I have to agree with Crowe’s thesis that your stuff seems so dark as a side-effect of the contrasts. After all, if we look at Echopraxia, on the one hand, we’ve got an escaped vampire leading a zombie strike force into a lair of cancer-brained technosavants who unleash a pet tornado on their enemies. I think that beats zombies on flying sharks hands down for “pretty darn dark”. On the other hand, look at the technology that enabled the creation of the pet tornado, to say nothing of the modifications to the human stock which create the rest of the motley crew.

    As for me, I do have my penchant for the Lovecraftian. Perhaps we could banish the horrors devolving from the alien terrors from beyond time and space, simply by not believing in them. But the horrors we people have managed to commit, those aren’t so easily dismissed and we really don’t have anyone to blame for that but ourselves, or at least what is probably our inherent nature. Really, what’s more scary? That there could be, beneath old military research facilities, hidden basements leading down into caves wherein reside the remnant spirits of the evils from Beyond, or that people showed up for work at the research facilities, thought (and did engineering) in terms of megadeaths, and whistled while they worked? Some authors might spin a tale of who worked in that building, some might give us details about the projects, some might elaborate on the subterfuges and politics of the military-industrial complex… but you are able to tell us how even when all of the above is going on, the engineers are whistling while they work and sleep well at night, even if that’s just totally wrong. Maybe you’re just great at explaining how it can be quite predictable and even natural for people to be all fucked up, and put them in a context that makes it seem that the context couldn’t really be any other way, nor could the characters be any other way. That may not be super-dark, but it’s a very special dark. I like it. Can we have more?

  3. Ashley R Pollard

    I posit that the depressing feeling people get from reading your work is down to the rational knowability of the hard SF settings and the irrational elements that spring from not knowing whether or not we live in local or a non-local reality.

  4. Martin Schröder

    Any chance that “Defining an Elephant” and “The Eyes of God” would become electronically? “Odyssey” seems to be out of print and “Solaris Book of New Science Fiction” does not seem to be available electronically.

  5. Jonathan Crowe

    If I recall correctly, AE is a reference to A. E. Van Vogt. I only started writing for them last November, so I can’t say for certain.

    Ashley’s comment makes me wonder whether the “rational knowability” of hard sf is what makes it attractive to its readers: if you’re the sort of person who needs your equations to balance, your universe to make sense and your heroes’ problems to be solvable, hard sf is comfort reading.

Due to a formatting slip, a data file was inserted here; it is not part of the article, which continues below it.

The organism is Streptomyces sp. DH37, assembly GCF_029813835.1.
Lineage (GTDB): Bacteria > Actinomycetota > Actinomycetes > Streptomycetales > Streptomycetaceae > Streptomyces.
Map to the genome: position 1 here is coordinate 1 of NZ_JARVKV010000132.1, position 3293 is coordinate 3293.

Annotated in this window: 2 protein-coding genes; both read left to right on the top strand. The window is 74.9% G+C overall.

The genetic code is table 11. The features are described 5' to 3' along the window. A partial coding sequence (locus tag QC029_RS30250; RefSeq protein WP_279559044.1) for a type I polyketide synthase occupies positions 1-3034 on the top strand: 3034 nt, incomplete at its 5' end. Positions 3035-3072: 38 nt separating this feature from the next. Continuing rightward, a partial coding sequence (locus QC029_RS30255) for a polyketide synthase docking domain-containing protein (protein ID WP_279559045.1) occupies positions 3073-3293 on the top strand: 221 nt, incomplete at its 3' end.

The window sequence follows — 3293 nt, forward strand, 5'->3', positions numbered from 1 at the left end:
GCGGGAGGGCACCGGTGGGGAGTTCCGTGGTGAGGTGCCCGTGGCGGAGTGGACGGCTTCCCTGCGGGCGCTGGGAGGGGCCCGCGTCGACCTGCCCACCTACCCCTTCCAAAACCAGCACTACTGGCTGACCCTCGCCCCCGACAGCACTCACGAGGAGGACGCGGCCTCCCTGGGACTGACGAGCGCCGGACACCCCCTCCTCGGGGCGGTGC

6. martin

    If, at some time in the future, we could get your essay with all the links, that would be awesome.

  7. whoever

    Prediction: Early attempts at joining two to three, maybe four human brains will result in one “person” who is actually dumber than any of the individuals making up the mini-hive and may have other psychological issues not found in any of the individuals. They’ll find that there is some ratio issue and find a work-around later.

  8. gregm

    Short weeks due to holidays are usually crazy for me. Taking a short a short break on a crazy Friday, I thought I might see if there were any new-to-me reading to be added for when I get my head above water again. There was a least one in the “God and the Machines” link.

    So, there are at least two bits to read when I have more time. “God and the Machines” only got a quick scan and bookmark. The link from there to your 2008 piece in Nature ( is the ‘at least one’ link, onwards from there. Another bookmark.

    Always nice to turn up new-to-me Wattsiana; I seem to reliably miss obvious things in sci-fi. So thanks for the post. Even if it will be sometime next time week before I will be reading fiction again, those bookmarks will be staring at me.

  9. Markus2

    Your aeon-essay was really very good, packed with interesting ideas. Thanks for writing it.

    While I don’t think It will be advisable to be in the early adopter camp for this, a bit of augmentation when the dementia sets in could very well be worth otherwise unacceptable risks.

  10. janinmi

    But I *love* all your noodly fiction stuff! <3

  11. Paul Harrison

    Computer monitors achieve a very respectable input rate. Watching John Carmack tell war stories about latency is entertaining, latency is evidently key to feeling like you are “in” the game. 400 milliseconds is a pretty big budget to work with here. The tool that feels like an extension of the body may be a simple form of expanded consciousness.

    High bandwidth output from the brain seems like the limiting factor at the moment.

  12. Biff

    “The panpsychics regard it as a basic property of matter – like charge, or mass – and believe that our brains don’t generate the stuff so much as filter it from the ether like some kind of organic spirit-catchers.”
    Sounds a bit like Rupert Sheldrake’s theory of morphic resonance.

    Even if this article is mostly about synthetic brains, it should have some relevance to the article as well:

    “The fact is that present-day software developers could straightforwardly program a computer to have ‘self-awareness’ in the behavioural sense — for example, to pass the ‘mirror test’ of being able to use a mirror to infer facts about itself — if they wanted to. As far as I am aware, no one has done so, presumably because it is a fairly useless ability as well as a trivial one.